April 18, 2019

Halloween in Iceland

by Águsta Björg Þorsteinsdóttir
Halloween in Iceland

We do not have bats. We do not have mummies. We do not have werewolves. And when you think of it, we do not even have regular wolves! But despite that most traditional ‘scary ingredients’ being missing, and the fact that this Americanized Halloween is not officially celebrated in Iceland, Icelanders are changing the local traditions and trying to make Halloween their own.

It’s just simply too much fun to miss out on. So whether it’s through cartoons, movies or video games, Icelandic children are being lured by the charm of dressing up as a scary figures, and let’s face it… the sweets that go along with it. And as so often happens, the parents and the marketplace are dancing to the children’s tune so now you can find pumpkins and creepy decorations in most grocery stores in Iceland come late October, which was not so 4-5 years ago! But it’s not just the young people that are fascinated by this American tradition. The older ones are starting to dress up as well with Halloween parties being all the rage, often with an Icelandic twist, so they are called Hallóvín, word play literally meaning “Hello wine”!

So now you know all about Halloween in Iceland. But would you like to get really scared? I know I’ve already told you about our lack of Halloween ingredients, but what we’re lacking in mummies, we make up with our rich folklore. When mixed with the dark, dark months of winter it’s easy to let your imagination get the best of you! Take a look at these 5 great Icelandic horror stories and try not to let them mess with your head!

  1. Djákninn á Myrká (The Deacon of Dark River) Probably the most famous ghost folktale in Iceland, the story tells of a deacon who lived on a farm called Myrká. He was courting a girl, Guðrún, who lived on the farm Bægisá located across from the river Hörgá. Shortly before Christmas the deacon rode on his horse Faxi to Bægisá to invite Guðrún to a Christmas feast at Myrká, promising to arrive back on Christmas Eve and accompany her. As he rode back home to Myrká the bridge over the river collapsed, causing him to fall off his horse, and suffer a severe head injury. His body was found the next day and he was buried a week before Christmas. On Christmas Eve Guðrún was getting ready for the feast, as no word of the deacon’s death had reached Bægisá. She heard knocking on the door and another woman answered, but saw no one. Guðrún, thinking he must be playing a game, rushed out only giving herself time to put on one sleeve of her coat, holding on to the other. Outside she sees the horse Faxi and a man she assumes is the deacon. Guðrún gets up on the horse behind the deacon, and they ride away in the moonlight. There is no mention of any conversation between the two, but once the had ridden a while, the horse stumbles causing the deacon’s hat to tilt up, revealing his bare and battered skull in the moonlight. The Deacon speaks: “The moon fades, death rides. Don’t you see a white spot on the back of my head, Garún , Garún?“  (He was not able do say her name correctly, since Guð- means God, and ghosts cannot mention his name.) She replied, “I see, as is“. After that, they did not speak a word until they came to the deacon’s farm Myrká. When they got off the horse, the deacon spoke again. “Wait here Garún, Garún. While I move Faxi, Faxi (the deacon’s horse) over the fence, fence”. (In Icelandic folklore, ghosts often speak in verse, repeating the last word of each line.) When Guðrún noticed an open grave in the graveyard, she felt the deacon trying to pull her into it. By luck, she was only wearing one sleeve of her coat, and when the deacon pulled on her empty sleeve, she was able to break free, run away, toll the church bells and alert the people at Myrká. The deacon then plunged back into his open grave, with her coat sleeve in his hand, and the grave filled up. It is said that the deacon haunted Guðrún from then on and did not stop until an exorcist was summoned to put his ghost to rest. Guðrún was never the same. This tale has inspired many paintings, poems, songs and more.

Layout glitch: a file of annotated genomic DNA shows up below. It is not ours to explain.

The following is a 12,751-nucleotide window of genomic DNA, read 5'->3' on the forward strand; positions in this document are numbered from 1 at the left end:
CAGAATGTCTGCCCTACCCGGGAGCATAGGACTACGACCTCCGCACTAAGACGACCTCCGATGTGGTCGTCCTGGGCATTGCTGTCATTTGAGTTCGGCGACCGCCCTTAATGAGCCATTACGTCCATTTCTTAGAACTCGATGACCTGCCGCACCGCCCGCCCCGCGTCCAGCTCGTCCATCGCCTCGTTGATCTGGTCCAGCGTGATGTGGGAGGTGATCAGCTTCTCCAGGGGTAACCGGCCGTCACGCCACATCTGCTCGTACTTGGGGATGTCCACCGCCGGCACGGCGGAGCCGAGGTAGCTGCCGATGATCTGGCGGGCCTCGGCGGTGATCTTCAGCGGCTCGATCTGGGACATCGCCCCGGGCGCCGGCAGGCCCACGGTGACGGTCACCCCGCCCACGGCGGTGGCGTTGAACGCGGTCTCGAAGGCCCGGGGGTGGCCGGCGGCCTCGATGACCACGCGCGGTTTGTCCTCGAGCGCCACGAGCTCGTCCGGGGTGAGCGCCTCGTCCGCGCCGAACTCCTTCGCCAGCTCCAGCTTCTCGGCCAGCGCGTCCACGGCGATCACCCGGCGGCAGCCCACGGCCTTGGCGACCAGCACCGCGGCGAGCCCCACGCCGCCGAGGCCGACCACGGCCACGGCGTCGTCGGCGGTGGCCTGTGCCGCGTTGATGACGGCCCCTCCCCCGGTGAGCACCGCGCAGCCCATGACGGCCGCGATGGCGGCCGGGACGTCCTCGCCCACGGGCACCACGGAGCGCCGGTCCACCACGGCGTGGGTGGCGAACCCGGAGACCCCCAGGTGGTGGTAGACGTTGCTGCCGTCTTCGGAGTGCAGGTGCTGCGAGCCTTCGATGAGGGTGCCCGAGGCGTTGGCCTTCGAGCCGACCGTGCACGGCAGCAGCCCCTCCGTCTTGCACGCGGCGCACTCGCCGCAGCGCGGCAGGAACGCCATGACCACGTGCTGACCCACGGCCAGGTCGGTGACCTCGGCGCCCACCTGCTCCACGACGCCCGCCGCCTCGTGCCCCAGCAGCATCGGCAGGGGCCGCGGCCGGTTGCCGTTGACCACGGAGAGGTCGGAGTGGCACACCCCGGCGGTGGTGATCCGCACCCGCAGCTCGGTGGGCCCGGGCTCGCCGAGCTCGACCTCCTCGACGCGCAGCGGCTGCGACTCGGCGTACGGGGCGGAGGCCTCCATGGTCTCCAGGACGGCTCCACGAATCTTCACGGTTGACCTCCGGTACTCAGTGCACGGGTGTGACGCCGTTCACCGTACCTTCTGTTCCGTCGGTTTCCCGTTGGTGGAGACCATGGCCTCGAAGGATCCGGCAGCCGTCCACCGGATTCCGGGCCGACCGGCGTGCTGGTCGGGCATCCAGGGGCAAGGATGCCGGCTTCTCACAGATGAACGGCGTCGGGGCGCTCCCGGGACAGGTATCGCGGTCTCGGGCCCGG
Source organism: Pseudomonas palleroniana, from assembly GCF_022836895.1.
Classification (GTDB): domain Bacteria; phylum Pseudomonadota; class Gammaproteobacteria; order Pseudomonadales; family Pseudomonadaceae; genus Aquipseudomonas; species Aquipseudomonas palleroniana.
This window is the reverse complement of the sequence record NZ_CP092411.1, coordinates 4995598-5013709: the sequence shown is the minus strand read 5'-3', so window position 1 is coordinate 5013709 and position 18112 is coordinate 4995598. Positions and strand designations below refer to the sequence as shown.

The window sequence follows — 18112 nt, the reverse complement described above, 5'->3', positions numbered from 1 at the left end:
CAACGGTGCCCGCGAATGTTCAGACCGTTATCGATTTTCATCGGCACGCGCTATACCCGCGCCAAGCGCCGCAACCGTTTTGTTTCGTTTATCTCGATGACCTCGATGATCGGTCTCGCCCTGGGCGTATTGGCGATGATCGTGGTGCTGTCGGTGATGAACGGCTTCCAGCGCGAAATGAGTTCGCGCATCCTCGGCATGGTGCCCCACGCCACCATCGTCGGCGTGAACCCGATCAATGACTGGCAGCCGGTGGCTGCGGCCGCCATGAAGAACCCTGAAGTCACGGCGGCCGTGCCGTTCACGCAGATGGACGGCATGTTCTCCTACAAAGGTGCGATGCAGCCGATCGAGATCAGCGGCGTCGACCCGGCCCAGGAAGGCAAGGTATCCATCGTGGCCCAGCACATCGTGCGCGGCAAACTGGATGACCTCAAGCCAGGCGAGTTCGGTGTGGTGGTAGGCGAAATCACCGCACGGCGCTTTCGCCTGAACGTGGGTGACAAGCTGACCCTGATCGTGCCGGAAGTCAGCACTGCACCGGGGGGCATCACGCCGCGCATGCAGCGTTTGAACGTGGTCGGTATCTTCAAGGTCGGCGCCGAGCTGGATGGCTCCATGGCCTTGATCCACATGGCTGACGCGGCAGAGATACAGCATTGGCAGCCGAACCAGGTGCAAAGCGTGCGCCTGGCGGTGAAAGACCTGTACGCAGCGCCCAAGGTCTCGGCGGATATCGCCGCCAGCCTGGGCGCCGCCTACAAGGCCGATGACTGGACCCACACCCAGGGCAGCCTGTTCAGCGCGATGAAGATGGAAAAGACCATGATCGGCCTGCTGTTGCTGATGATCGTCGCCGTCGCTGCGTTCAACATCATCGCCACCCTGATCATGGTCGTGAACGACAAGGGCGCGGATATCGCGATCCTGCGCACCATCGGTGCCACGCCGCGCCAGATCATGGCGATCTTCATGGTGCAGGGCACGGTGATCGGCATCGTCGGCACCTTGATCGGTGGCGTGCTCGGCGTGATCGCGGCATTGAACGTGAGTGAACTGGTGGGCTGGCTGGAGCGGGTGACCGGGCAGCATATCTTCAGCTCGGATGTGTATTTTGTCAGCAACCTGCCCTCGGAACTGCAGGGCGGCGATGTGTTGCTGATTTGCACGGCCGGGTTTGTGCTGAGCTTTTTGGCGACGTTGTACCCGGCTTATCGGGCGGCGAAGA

1. Móri Icelandic male ghosts are usually called mórar, or móri in singular. The name is derived from the clothes they wear, a brownish sweater and a hat or farmers hood – the type of clothing poor people wore in Iceland centuries ago. Írafells-Móri is a story that is said to have taken place in the beginning of the 1800’s. It tells of a man called Kort, who won the heart of a beautiful woman called Ingibjörg. The two soon got married and made their home at Möðruvellir farm. Ingibjörg had many other suitors who became resentful and in a jealous reprisal decided to get a sorcerer to send the newlyweds an evil spirit to corrupt their happiness. The sorcerer chose a young boy, who was said to have died of exposure, and woke him up as he was still warm or not fully dead. He was to follow the couple and their family for nine generations and do them much harm. This is said to have been very much the case, as he both killed their animals and destroyed their food. Because Móri was reawakened only half-dead he still needed to be fed and to sleep, so there always needed to be an extra plate laid out for him at the table and a place to rest in the house,or else he would take his revenge. One late evening a young boy came to Möðruvellir and asked to stay for a night. He was offered to either sleep on the floor or, if he choose to do so, in Móri’s bed. He chose the bed. That night the boy was not able to sleep as Móri would not let him be. A bad storm rattled the country that following day and the poor boy could not continue on with his journey and so had to stay another night. Some of the household members came up with the idea to fasten knives around the bed so that their sharp points lined with the edge of the bed. That night the boy slept the whole night through, it is likely that Móri did not dare to come close to the sharp knife blades. Móri never did any person any physical harm, but remained a menace to the family until the curse was finally lifted.